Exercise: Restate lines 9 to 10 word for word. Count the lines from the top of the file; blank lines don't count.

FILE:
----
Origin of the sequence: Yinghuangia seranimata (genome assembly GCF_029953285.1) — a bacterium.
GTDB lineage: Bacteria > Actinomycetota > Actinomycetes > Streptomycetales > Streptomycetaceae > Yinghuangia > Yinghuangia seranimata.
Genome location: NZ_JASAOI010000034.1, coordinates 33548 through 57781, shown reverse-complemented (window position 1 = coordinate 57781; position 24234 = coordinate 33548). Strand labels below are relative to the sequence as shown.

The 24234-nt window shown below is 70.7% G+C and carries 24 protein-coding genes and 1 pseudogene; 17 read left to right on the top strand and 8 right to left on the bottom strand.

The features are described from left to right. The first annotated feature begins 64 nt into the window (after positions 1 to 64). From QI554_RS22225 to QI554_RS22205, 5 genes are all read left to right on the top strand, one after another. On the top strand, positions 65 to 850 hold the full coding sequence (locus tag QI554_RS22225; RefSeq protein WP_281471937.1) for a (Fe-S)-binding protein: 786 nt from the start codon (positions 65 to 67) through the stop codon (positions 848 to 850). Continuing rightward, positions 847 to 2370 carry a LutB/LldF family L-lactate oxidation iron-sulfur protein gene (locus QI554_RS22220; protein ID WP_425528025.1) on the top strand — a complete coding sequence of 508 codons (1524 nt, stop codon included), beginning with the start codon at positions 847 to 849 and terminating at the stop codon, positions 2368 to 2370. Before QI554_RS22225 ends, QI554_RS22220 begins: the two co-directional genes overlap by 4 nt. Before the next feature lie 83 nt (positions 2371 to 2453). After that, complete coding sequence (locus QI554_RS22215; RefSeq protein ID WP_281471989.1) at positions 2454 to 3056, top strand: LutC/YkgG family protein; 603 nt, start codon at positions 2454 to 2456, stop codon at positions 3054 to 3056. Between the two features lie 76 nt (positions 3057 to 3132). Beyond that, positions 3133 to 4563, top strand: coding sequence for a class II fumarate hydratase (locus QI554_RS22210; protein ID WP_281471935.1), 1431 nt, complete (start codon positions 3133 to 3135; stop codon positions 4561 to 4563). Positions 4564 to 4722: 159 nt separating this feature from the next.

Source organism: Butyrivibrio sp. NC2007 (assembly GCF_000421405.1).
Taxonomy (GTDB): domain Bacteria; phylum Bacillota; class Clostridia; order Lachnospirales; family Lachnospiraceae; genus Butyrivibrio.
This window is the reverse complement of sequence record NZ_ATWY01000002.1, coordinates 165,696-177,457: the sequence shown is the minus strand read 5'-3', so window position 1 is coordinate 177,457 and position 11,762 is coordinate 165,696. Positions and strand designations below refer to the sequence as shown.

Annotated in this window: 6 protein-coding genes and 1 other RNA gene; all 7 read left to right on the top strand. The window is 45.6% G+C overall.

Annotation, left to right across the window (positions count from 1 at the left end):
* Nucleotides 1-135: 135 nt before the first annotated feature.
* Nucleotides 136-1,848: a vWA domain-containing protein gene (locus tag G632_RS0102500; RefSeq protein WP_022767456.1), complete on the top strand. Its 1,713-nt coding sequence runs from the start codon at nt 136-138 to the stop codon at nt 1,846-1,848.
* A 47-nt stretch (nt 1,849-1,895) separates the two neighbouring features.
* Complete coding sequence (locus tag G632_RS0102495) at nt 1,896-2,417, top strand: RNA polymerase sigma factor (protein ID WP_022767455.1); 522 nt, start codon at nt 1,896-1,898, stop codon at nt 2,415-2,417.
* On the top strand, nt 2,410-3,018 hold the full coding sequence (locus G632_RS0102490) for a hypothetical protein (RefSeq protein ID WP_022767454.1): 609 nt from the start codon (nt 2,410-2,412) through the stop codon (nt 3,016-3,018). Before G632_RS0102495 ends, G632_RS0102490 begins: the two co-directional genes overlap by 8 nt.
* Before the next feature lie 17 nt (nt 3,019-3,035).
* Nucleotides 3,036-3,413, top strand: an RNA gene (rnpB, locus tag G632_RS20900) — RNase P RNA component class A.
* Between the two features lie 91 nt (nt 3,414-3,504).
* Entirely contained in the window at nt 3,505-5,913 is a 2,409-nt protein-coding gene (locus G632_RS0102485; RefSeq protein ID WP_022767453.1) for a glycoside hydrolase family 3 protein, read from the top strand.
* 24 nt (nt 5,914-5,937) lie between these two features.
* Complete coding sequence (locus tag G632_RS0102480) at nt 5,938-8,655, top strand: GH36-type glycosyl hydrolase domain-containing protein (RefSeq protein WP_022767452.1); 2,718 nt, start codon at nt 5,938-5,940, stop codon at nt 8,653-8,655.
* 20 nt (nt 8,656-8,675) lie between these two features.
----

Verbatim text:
Annotated in this window: 6 protein-coding genes and 1 other RNA gene; all 7 read left to right on the top strand. The window is 45.6% G+C overall.

Annotation, left to right across the window (positions count from 1 at the left end):